Many beginners start to feel like they are losing their marbles when trying to figure out what a futures contract is by themselves. Here are the most common problems one might encounter while learning about futures:
- Derivative instruments, derivative contracts, derivatives — can’t people make more sense? If it goes on like this, there is no making head or tail of it…
- Some forwards and options are always hanging out with the futures. And forwards and futures seem to be the same thing, but not really.
- When starting conversations about futures, all authors mention that they were created for reducing risks. And after a while, it turns out that the risks of dealing with futures are so high that you can waste your entire deposit in several transactions. How come? (The poor beginner confuses two types of risks — hedged and personal risks; this is a common misconception, by the way.)
- Then after everything is sorted out with the variation margin – the intraday, initial and maintenance margins come to the picture. «Uh-oh!»— the trader’s face looks blank again. But it’s the same word for all of them. (Oh, the poor brain.)
- A futures contract has a beginning and an end. But what happens if you don’t sell it before the delivery date? (A typical beginner’s question.)
- Speaking of deliveries, everything seems to be clear when it comes to grain or oil futures. But what is delivered to the buyer under contracts that have currency pairs as the underlying asset? Suitcases full of dollars and euros? And what if it is a stock index futures contract? Will the buyer get a handful of numbers? This is something like one hand clapping. If your brain doesn’t explode, Zen is yours.
- Then it gets even trickier. Theoretically, the futures contract price reflects the market price of an asset, like corn, oil or gold. And in reality, the asset price and the contract price are intertwining like snakes on the chart. A beginner, pretty much worn down by mental struggles by that time, is facing some new terms then: contango and backwardation.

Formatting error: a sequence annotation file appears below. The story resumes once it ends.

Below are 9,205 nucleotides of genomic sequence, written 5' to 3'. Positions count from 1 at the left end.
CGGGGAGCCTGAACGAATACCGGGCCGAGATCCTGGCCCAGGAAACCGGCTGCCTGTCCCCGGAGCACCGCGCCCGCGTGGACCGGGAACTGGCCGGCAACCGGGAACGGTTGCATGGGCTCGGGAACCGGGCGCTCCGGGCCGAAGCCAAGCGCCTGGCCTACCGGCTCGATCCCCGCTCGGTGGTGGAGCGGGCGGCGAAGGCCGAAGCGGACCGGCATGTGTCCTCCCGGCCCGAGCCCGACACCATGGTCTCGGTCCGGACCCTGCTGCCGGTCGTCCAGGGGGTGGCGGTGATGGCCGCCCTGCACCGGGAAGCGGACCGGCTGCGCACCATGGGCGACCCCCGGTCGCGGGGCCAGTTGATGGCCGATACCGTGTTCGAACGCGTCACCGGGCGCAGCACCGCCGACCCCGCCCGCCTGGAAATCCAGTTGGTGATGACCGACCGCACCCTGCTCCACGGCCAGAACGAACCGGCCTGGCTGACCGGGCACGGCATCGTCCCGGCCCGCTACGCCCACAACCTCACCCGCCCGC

- And lastly, we have another bump on the way to understanding the essence of futures trading, which is the built-in leverage. Almost every other beginner scratches his or her head, trying to understand: how come after a 20% price increase you can make a 500% return on your deposit or lose it entirely while cooking some meatballs?
Most likely, you’ve asked yourself at least 2 or 3 of these questions, and, perhaps, you still haven’t found clear answers. Well, let’s analyze the futures on a molecular level — so that even a school kid can understand what they are!
Let’s simplify the problem right away by sorting out some terms. We’re not learning them to pass an economics exam, we are doing it to start trading. So let’s cut to the chase: derivative instruments, derivative contracts, and derivatives are the same thing.
Most often futures are called «derivative financial instruments» or simply «derivatives».
Financial instruments, in general, are any financial documents that can be sold and turned into money. These include stocks, bonds, futures, etc. There’s a category that stands out among these instruments called derivatives — the instruments that obligate the parties to do something (to buy, sell, deliver, etc). You can say it’s «securities for securities». Derivative financial instruments, i.e. derivatives, include forwards and futures (our main topic), their cousins — options — and about a dozen other instruments.
To understand why humanity needed derivatives — forwards and futures specifically — imagine that you are…
- an owner of a date garden or a merchant living during the King Hammurabi’s reign;
- an olive grove or press owner in Ancient Greece;